MINNEAPOLIS – The Weisman Art Museum at the University of Minnesota presents Many Visions, Many Versions: Art from Indigenous Communities in India (October 6, 2018 – January 6, 2019). The exhibition, presenting contemporary artists from four major indigenous artistic traditions in India, features 47 exceptional paintings by 24 significant indigenous artists including Jangarh Singh Shyam, Jivya Soma Mashe, Sita Devi, and Swarna Chitrakar, among others. Many Visions, Many Versions explores the breadth and variety of cultural traditions in India, revealing a dynamic aesthetic that remains deeply rooted in traditional culture, yet vitally responsive to issues of global concern.
Many Visions, Many Versions brings together art from the Gond and Warli communities of Central India, the Mithila region of Bihar, and the narrative scroll painters of Bengal and is divided into four broad categories: Myth and Cosmology, Nature—Real and Imagined, Village Life, and Contemporary Explorations. The works are drawn from private collections in the United States and Europe. The exhibition offers a unique opportunity for viewers to learn about life and culture in India through these remarkable artworks.
Gond art refers to paintings made by a subgroup of the Gond tribe, the Pardhans, who traditionally paint on mud walls and floors during weddings and festivals. What unifies the work of Gond artists is the pervasive presence of nature in their storytelling, their portrayals of fantastical animals and trees, and their pantheon of deities.
The Warli tribe lives in the Thane district of Maharashtra, situated north of Mumbai. Wall paintings in Warli homes depict ritual icons, religious beliefs, harvests, livelihood, and human relationships, and show close links to their deities and to nature. Warli artists still use only red/brown and white pigments.
The Mithila region covers a large part of northern Bihar. Literary references reveal that women in Mithila have been painting gods and goddesses on the interior walls of their homes since the fourteenth century. The images are intended to create auspicious spaces for domestic rituals and to promote fertility, marital felicity, and general family well-being. Since the late 1990s, the thematic repertoire has included powerful feminist critiques of patriarchy and gender inequality, as well as global events.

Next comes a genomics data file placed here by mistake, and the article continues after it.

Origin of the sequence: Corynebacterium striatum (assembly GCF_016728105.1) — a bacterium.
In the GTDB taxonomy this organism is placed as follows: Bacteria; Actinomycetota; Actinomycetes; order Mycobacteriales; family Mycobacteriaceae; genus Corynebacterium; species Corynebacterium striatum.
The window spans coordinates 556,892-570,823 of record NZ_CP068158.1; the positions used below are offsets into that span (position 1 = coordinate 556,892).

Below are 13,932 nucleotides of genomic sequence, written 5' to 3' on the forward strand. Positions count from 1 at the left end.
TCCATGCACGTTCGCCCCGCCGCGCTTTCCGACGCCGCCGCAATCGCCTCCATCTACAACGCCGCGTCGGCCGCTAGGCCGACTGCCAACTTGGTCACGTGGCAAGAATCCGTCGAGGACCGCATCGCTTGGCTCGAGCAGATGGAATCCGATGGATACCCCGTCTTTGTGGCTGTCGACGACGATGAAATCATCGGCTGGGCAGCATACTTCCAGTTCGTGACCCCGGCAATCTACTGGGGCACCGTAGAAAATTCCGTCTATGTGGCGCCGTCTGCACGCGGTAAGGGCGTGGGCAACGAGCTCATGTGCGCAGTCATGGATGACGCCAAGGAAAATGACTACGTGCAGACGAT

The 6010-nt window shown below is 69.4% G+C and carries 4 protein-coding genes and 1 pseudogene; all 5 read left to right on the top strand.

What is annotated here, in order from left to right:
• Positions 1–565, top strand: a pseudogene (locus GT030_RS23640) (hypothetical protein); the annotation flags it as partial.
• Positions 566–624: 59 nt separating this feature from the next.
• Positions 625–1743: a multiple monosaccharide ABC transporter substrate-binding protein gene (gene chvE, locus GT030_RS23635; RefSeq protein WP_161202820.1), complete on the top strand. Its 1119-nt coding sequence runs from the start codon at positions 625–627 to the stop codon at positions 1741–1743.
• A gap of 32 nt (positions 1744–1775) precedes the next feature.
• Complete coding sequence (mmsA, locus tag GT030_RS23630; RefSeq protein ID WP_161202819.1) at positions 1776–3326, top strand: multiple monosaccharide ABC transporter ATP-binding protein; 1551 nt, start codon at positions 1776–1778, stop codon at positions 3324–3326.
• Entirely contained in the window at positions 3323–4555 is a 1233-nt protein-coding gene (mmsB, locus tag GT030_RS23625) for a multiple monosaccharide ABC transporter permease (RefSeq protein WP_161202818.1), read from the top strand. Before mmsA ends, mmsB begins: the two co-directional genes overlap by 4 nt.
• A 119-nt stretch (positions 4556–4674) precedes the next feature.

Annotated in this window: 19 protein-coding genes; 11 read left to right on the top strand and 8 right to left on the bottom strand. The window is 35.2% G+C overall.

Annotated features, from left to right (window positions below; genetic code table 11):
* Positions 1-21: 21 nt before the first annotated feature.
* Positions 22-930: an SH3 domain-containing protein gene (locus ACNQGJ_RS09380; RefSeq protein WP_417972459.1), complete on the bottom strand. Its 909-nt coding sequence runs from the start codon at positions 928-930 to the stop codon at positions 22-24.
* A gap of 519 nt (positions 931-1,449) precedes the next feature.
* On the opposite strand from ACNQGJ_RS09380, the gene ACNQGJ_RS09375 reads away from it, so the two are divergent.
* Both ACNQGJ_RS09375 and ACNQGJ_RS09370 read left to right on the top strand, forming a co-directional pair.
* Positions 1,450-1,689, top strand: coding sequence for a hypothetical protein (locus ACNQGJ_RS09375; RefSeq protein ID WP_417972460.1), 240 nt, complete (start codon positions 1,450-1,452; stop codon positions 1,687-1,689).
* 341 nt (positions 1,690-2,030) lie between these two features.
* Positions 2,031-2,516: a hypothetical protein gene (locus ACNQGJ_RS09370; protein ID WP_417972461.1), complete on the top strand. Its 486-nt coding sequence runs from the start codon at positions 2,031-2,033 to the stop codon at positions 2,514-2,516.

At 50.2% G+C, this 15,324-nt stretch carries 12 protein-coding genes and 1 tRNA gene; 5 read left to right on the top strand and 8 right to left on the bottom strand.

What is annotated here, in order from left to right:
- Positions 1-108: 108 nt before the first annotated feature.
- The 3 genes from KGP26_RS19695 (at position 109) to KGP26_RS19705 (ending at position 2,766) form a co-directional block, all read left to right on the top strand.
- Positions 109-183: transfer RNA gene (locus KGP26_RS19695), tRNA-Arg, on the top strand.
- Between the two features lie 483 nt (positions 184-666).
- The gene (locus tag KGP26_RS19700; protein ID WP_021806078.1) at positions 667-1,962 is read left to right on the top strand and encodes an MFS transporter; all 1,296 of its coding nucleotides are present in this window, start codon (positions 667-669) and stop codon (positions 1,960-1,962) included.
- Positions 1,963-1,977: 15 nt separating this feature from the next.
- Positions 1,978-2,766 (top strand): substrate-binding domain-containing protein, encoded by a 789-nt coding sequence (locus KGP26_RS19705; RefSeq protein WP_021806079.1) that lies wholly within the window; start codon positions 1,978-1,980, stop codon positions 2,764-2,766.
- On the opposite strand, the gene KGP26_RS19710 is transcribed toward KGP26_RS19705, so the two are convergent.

The painter-singer communities in eastern India are called Chitrakar, meaning “one who makes images.” Their tradition of singing and painting stories on patuas (long vertical scrolls) goes back several centuries. Traveling from village to village, itinerant Chitrakar painter-singers recount stories and legends in song, while unrolling scrolls one frame at a time, and pointing to the corresponding depiction of the events. Patua scrolls reference mythological and religious themes, socio-political topics, and local, national, and world events.
Many Visions, Many Versions is curated by Drs. Aurogeeta Das and David Szanton with assistance from consulting curator Jeffrey Wechsler.
Many Visions, Many Versions is organized by BINDU modern Gallery, and is toured by International Arts & Artists (IA&A), Washington, DC.
Exhibition Preview Party October 5, 2018 | 7:00 p.m. to 10:00 p.m.
Learn about life and culture in India through contemporary artists from four major indigenous artistic traditions at the exhibition preview party for Many Visions, Many Versions. Start the night by viewing Sacred Earth, a dance performance by Ragamala Dance Company that explores the interconnectedness between human emotions and the environment that shapes them. Groove to the sounds of DJ Chamun and nosh on small bites.
FREE admission. Register at z.umn.edu/VisionParty
Negotiating Tradition October 10, 2018 | 7:00 p.m.
Attend a panel discussion about the transformation of traditional narratives and how gender politics and marginalized indigenous communities influence that transformation. Panel includes Anna Seastrand, UMN; Pika Ghosh, Haverford College; Ananya Chatterjee, Ananya Dance theatre; and Richa Nagar, UMN.
Register at z.umn.edu/NegotiatingTradition
The BINDU modern presents rotating curated exhibitions originating from the Gaur Collection of Modern and Contemporary Indian Art. The gallery focuses on the artistic expression that has emerged from India since the 1940s. BINDU modern is also the nucleus from which the Gaurs continue their decade-long activities of promoting modern Indian art through collaboration with museums in the US.
International Arts & Artists in Washington, DC is a non-profit arts service organization dedicated to increasing cross-cultural understanding and exposure to the arts internationally through exhibitions, programs and services to artists, art institutions and the public. Visit artsandartists.org
Since its origin in 1934, the Weisman Art Museum has been a teaching museum for the University of Minnesota. Today, education remains central to the museum’s mission to create art experiences that spark discovery, critical thinking, and transformation, linking the University and the community. The Weisman Art Museum is located at 333 East River Road, Minneapolis, on the University of Minnesota campus. Admission to exhibition galleries is always free.